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Ten tips | What NOT to wear to stay warm outdoors

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If you are perpetually cold – indoors or outside – it could be that you are dressing incorrectly for the situation.

You may be doing some of these things wrong.

by Leon Pantenburg

I know all about dressing inappropriately in the cold. Born and reared on an Iowa farm, I worked outside year-round. Iowa winters can be arctic cold, and it sometimes felt like hypothermia was imminent! In retrospect, it WAS cold working outside, but that was mostly because my clothing and boots just weren’t adequate. In the late 1960s, there was not a lot of affordable, quality winter wear available.

My dad seemed impervious to the weather. All he ever wore was a quilted cotton hoodie under a lightly-insulated jacket.  I wore cotton jeans and a 100% cotton base layer. Thick cotton athletic socks were on my feet, and these were worn inside  waterproof rubber boots. The rest of my outdoor gear was cotton. I did have a warm “Elmer Fudd” cap with ear flaps that worked really well. All this clothing was warm enough until it got moist from sweat, then it was frigid.

Today, there are a multitude of quality fibers and fabrics in clothing, and staying warm is much easier, and affordable. But you’re not sure what to wear to fight off the cold?

Here are some tips for staying warm and suggestions on what not to wear.

Wrong clothing fabrics: Cotton kills!  Wearing cotton just about guarantees, you’ll end up being cold. Cotton absorbs moisture and traps it next to your skin.  Cotton fibers do not wick away moisture and it doesn’t insulate well. That means you’ll be wet and cold, which increases your chances of hypothermia in extreme cases.

Wool, silk or polypropylene inner layers hold body heat better than cotton does. Wool is my Number One choice for winter clothing. Can’t wear it because wool makes you itch? Learn how this may help!

And get some wool pants!

Wind: The moving air removes body heat by carrying away the thin layer of warm air at the surface of your skin. A wind chill factor is important in causing heat loss. Make sure your outer clothing tightly-woven and water-repellent so it can shield you from the wind. These pants come with a wind barrier, and they really work.

Don’t wait too long to start keeping warm: If you start feeling chilly, do something about it immediately. It is a lot easier to stay warm than to warm up.

Don’t sweat: Once you start exerting yourself and sweating, your base layer gets moist, and the heat will get sucked right out out of you. This segues nicely into the next tip.

Layer clothing: Better to have several thin layers than one thick, heavy layer. Add and remove layers as needed so you don’t sweat or get too chilled. A wool sweater should be a standard in your outdoor wardrobe.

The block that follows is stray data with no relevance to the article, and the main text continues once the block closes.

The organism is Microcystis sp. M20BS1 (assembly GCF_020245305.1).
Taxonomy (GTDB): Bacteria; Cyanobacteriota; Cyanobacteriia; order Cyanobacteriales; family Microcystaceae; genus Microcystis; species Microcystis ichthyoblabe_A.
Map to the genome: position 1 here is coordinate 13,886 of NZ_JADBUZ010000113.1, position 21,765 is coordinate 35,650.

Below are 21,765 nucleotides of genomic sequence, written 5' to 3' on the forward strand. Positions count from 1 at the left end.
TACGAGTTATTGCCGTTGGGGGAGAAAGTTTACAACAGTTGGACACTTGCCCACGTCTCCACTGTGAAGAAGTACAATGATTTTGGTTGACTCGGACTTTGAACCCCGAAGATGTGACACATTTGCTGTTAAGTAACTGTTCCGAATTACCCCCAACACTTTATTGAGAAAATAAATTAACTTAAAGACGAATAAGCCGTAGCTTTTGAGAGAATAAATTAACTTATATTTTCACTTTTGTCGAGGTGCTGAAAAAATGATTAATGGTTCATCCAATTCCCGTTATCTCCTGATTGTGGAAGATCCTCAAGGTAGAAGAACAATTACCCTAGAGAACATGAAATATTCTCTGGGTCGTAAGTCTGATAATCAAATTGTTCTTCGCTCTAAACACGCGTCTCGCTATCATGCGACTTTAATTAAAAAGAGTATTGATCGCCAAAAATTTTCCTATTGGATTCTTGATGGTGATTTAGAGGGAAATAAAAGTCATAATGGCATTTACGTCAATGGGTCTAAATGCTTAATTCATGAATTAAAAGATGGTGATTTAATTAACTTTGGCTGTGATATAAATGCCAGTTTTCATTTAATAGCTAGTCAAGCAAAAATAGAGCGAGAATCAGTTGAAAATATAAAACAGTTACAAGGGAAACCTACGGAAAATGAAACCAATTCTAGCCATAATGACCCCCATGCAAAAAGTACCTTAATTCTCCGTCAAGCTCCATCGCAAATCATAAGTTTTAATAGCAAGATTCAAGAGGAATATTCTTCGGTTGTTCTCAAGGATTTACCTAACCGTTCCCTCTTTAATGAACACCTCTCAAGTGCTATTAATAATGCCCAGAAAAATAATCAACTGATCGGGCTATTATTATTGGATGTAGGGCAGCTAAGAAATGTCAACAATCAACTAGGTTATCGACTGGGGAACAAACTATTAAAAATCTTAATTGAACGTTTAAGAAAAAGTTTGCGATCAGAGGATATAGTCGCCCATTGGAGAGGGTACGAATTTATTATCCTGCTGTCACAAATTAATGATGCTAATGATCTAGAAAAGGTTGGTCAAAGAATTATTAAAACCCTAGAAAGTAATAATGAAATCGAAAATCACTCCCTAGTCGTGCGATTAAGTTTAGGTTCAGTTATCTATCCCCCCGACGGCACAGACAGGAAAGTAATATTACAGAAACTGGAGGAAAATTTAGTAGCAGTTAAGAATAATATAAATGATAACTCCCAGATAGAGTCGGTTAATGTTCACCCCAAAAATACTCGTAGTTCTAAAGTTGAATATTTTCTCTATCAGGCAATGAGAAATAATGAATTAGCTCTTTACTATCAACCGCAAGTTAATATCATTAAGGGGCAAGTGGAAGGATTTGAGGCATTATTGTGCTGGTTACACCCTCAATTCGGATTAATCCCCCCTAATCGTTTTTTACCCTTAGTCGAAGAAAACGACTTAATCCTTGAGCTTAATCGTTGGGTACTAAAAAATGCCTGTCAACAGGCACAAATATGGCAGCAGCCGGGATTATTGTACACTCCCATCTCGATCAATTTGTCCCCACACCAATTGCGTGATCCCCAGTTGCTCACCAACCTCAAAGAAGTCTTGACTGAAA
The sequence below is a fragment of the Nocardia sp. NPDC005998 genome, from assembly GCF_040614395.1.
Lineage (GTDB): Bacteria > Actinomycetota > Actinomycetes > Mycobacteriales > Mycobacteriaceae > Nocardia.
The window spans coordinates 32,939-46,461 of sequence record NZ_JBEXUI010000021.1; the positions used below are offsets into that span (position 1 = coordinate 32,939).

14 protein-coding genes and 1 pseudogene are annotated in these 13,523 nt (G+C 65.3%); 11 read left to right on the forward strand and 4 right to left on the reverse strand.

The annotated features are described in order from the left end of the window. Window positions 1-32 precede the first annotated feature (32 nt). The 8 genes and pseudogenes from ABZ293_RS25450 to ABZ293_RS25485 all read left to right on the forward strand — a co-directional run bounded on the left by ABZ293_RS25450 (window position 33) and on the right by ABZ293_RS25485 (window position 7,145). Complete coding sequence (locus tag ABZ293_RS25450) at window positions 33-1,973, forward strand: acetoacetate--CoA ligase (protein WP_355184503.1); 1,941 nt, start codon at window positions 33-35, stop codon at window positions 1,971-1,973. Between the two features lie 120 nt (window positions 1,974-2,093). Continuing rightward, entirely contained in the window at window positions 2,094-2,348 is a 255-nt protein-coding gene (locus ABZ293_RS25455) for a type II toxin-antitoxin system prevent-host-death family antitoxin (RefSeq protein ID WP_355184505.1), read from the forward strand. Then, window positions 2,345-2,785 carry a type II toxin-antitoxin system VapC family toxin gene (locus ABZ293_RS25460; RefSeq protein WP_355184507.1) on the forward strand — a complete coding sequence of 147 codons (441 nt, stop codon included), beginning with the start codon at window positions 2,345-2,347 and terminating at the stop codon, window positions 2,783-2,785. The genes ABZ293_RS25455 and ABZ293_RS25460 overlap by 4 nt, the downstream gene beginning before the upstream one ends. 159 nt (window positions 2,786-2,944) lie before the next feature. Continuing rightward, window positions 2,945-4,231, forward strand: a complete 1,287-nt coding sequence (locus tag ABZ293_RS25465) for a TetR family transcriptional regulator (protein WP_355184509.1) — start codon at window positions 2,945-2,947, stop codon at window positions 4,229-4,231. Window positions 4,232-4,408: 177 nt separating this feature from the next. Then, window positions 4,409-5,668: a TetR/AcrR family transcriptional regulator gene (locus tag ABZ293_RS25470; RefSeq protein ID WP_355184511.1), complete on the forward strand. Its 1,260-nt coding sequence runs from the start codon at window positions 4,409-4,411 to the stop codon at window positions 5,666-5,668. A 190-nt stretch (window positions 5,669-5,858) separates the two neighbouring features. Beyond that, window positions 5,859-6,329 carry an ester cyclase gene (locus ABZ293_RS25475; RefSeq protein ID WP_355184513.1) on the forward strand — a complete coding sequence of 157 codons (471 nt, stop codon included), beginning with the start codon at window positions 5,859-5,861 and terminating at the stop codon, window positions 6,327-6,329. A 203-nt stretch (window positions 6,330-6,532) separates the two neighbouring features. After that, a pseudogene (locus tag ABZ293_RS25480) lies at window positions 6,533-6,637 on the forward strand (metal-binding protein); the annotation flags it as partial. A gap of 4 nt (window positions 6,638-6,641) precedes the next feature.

Loose clothing: Wear loose-fitting, layered clothing.   There is probably no colder garment than tight-fitting cotton denim jeans, because there is no place for a warm layer of air to be. It goes without saying that ripped jeans are even worse!

Head covering: You lose about 10 percent of your body’s heat through your head. A warm hat or cap with earflaps can save your ears from getting frostbite. A wool scarf can be wrapped around your neck and ears for additional warmth.

One of the most useful hats is a wool fedora. Carry a wool or synthetic stocking hat in the trunk of your vehicle.

The wrong socks: Thick cotton athletic socks are about as bad of  choice as you can make. Everyone’s feet sweat. That means, those thick cotton socks will get soggy and stay that way. Invest in quality socks. My go-to winter socks are made by Buffalo Wool (I don’t rep for the company, and have no advertising or affiliate relationship with them). I wear those socks because they keep my feet warm.

Another good addition to cold weather footwear is wool insoles. These insulate your feet from the ground and a good pair of insoles may add another 10 degrees of warmth to your boots

The wrong footwear: Since your feet are in contact with the ground, your toes will probably get cold first.

First off, make sure your boots are the right size. Don’t buy the same size as you wear every day at the office. Outdoor footwear should be big enough that you can wear thick socks and still have plenty of room to wiggle your toes. Make sure they are wide enough so you don’t have to cram your feet in. You don’t want cold sore feet.

Plan ahead: Finally, dress for what the worse-case scenario weather conditions might be. If there are potential blizzards, assume you might have to weather the storm. Include clothing suited for that situation.

Finally, stay prepared and stay safe!

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